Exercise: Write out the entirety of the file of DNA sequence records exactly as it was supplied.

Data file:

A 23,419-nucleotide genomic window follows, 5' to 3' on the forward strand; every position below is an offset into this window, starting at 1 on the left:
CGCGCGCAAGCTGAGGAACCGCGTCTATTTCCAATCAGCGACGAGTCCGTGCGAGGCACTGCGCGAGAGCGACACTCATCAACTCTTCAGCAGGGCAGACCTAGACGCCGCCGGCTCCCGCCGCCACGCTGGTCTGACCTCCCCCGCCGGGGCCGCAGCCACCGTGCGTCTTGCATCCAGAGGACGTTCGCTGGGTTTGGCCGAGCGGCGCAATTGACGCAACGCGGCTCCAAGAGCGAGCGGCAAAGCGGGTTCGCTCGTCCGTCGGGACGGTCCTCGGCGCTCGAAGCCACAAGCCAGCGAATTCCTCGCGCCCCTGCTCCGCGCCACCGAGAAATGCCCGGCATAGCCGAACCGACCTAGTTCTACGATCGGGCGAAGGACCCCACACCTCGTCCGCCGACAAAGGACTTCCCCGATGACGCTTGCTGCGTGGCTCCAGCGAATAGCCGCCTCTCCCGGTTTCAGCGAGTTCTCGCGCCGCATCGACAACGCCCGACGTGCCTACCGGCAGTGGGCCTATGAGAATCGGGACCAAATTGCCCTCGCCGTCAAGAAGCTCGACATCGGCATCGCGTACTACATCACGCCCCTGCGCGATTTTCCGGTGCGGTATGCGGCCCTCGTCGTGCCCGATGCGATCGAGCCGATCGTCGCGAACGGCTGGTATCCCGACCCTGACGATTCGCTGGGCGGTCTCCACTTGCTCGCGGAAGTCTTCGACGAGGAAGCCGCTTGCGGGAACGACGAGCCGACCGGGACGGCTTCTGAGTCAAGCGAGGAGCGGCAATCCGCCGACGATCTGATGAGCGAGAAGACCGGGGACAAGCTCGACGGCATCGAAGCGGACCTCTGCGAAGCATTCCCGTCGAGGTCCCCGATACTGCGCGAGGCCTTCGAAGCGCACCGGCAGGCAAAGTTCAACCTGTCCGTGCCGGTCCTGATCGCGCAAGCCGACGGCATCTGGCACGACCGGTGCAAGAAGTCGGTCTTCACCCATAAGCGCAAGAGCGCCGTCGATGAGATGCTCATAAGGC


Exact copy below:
A 23,419-nucleotide genomic window follows, 5' to 3' on the forward strand; every position below is an offset into this window, starting at 1 on the left:
CGCGCGCAAGCTGAGGAACCGCGTCTATTTCCAATCAGCGACGAGTCCGTGCGAGGCACTGCGCGAGAGCGACACTCATCAACTCTTCAGCAGGGCAGACCTAGACGCCGCCGGCTCCCGCCGCCACGCTGGTCTGACCTCCCCCGCCGGGGCCGCAGCCACCGTGCGTCTTGCATCCAGAGGACGTTCGCTGGGTTTGGCCGAGCGGCGCAATTGACGCAACGCGGCTCCAAGAGCGAGCGGCAAAGCGGGTTCGCTCGTCCGTCGGGACGGTCCTCGGCGCTCGAAGCCACAAGCCAGCGAATTCCTCGCGCCCCTGCTCCGCGCCACCGAGAAATGCCCGGCATAGCCGAACCGACCTAGTTCTACGATCGGGCGAAGGACCCCACACCTCGTCCGCCGACAAAGGACTTCCCCGATGACGCTTGCTGCGTGGCTCCAGCGAATAGCCGCCTCTCCCGGTTTCAGCGAGTTCTCGCGCCGCATCGACAACGCCCGACGTGCCTACCGGCAGTGGGCCTATGAGAATCGGGACCAAATTGCCCTCGCCGTCAAGAAGCTCGACATCGGCATCGCGTACTACATCACGCCCCTGCGCGATTTTCCGGTGCGGTATGCGGCCCTCGTCGTGCCCGATGCGATCGAGCCGATCGTCGCGAACGGCTGGTATCCCGACCCTGACGATTCGCTGGGCGGTCTCCACTTGCTCGCGGAAGTCTTCGACGAGGAAGCCGCTTGCGGGAACGACGAGCCGACCGGGACGGCTTCTGAGTCAAGCGAGGAGCGGCAATCCGCCGACGATCTGATGAGCGAGAAGACCGGGGACAAGCTCGACGGCATCGAAGCGGACCTCTGCGAAGCATTCCCGTCGAGGTCCCCGATACTGCGCGAGGCCTTCGAAGCGCACCGGCAGGCAAAGTTCAACCTGTCCGTGCCGGTCCTGATCGCGCAAGCCGACGGCATCTGGCACGACCGGTGCAAGAAGTCGGTCTTCACCCATAAGCGCAAGAGCGCCGTCGATGAGATGCTCATAAGGC